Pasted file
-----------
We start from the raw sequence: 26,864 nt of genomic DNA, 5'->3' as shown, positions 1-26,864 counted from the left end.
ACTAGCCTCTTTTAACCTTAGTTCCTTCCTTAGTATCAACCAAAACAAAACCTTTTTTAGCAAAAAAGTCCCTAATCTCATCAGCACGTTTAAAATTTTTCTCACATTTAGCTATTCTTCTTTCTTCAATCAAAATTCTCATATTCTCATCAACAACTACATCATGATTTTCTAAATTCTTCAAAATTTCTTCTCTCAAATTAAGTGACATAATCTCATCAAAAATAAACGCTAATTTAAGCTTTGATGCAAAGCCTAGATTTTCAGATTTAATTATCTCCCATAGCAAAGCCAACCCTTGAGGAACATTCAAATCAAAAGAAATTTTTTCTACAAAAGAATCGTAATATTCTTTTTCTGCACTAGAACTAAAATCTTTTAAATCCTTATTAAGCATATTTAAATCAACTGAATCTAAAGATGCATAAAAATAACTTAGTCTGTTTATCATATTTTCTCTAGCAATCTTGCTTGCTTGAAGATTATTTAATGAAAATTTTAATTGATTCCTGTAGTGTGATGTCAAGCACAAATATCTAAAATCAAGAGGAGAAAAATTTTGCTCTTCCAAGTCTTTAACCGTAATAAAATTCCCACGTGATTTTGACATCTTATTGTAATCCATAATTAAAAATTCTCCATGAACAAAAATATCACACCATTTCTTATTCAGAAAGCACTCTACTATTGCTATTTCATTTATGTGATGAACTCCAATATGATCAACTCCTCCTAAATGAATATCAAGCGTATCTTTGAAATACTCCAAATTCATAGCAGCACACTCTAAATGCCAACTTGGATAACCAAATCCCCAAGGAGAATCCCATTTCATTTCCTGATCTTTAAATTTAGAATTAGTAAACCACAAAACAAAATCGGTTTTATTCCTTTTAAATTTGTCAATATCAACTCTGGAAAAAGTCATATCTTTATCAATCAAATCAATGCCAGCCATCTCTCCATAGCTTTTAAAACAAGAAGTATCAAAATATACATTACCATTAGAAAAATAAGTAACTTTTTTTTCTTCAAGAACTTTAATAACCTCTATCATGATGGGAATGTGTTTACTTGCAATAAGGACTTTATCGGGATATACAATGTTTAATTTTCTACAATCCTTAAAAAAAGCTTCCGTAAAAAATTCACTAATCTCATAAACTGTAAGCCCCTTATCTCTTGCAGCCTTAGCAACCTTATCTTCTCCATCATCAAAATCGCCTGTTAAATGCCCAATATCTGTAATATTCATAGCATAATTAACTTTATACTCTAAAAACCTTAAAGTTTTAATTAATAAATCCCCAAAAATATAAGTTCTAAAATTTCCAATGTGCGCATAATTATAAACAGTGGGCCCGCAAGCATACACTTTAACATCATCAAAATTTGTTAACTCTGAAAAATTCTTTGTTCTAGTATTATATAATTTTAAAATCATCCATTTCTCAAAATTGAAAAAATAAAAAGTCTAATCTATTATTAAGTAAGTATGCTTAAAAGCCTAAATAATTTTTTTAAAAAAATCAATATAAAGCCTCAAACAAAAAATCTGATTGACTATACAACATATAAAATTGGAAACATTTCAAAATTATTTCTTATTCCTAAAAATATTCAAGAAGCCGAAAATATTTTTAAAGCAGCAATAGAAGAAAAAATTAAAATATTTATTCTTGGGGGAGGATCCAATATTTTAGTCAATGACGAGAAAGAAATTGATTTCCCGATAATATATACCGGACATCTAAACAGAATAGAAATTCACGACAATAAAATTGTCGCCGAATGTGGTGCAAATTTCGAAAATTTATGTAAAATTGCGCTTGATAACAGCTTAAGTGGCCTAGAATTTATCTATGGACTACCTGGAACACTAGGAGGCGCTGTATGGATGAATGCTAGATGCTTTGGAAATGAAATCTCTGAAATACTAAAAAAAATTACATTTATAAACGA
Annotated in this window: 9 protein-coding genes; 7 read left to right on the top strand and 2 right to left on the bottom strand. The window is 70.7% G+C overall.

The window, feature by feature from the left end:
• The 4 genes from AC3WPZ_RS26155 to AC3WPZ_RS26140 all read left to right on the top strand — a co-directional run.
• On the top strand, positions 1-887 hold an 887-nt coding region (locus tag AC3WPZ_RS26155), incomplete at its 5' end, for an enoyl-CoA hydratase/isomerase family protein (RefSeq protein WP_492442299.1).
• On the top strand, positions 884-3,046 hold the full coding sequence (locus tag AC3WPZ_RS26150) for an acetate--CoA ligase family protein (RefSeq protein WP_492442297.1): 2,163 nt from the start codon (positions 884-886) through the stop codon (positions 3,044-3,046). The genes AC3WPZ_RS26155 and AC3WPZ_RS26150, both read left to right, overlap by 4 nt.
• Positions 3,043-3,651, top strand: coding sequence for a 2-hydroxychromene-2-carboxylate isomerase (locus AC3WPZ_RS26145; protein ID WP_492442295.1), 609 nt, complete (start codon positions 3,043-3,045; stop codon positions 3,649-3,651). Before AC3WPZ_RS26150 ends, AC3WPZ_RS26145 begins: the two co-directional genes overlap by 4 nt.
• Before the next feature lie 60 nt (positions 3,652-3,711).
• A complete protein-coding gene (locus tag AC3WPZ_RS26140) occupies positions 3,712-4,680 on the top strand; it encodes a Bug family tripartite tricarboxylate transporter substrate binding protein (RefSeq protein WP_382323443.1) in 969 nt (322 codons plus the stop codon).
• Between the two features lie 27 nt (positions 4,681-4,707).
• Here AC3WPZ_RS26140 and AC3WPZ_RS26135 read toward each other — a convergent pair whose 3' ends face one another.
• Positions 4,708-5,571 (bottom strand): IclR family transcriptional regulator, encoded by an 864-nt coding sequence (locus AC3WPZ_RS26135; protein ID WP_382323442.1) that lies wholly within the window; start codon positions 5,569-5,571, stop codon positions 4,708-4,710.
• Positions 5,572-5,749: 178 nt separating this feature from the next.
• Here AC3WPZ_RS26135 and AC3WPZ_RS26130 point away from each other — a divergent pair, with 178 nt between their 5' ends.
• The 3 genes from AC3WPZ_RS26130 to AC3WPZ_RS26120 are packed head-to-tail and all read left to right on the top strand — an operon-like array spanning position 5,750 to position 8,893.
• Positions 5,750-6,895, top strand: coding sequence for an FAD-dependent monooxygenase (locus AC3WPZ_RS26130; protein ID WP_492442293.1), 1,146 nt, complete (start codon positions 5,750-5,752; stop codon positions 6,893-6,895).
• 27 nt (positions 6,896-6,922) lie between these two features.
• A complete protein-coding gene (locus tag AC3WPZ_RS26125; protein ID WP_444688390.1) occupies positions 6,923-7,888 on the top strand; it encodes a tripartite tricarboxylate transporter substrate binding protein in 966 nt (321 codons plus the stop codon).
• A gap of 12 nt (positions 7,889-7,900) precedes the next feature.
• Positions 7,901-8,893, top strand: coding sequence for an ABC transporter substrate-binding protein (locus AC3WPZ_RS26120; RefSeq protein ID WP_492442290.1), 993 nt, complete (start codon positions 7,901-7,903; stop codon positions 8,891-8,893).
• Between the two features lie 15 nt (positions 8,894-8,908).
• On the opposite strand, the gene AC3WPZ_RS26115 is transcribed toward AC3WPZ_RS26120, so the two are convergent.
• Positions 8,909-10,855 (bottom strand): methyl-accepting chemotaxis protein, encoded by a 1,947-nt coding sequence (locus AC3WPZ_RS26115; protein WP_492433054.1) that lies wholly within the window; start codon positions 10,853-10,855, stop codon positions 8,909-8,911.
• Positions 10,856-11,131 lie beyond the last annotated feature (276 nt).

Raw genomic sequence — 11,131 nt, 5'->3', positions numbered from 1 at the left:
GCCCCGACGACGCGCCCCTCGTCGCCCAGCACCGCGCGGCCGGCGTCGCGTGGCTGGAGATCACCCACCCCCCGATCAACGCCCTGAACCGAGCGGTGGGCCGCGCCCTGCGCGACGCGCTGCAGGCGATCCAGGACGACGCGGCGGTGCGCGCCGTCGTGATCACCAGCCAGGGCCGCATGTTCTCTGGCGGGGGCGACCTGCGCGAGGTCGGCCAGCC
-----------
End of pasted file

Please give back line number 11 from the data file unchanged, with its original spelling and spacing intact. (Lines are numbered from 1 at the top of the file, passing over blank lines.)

• Between the two features lie 27 nt (positions 4,681-4,707).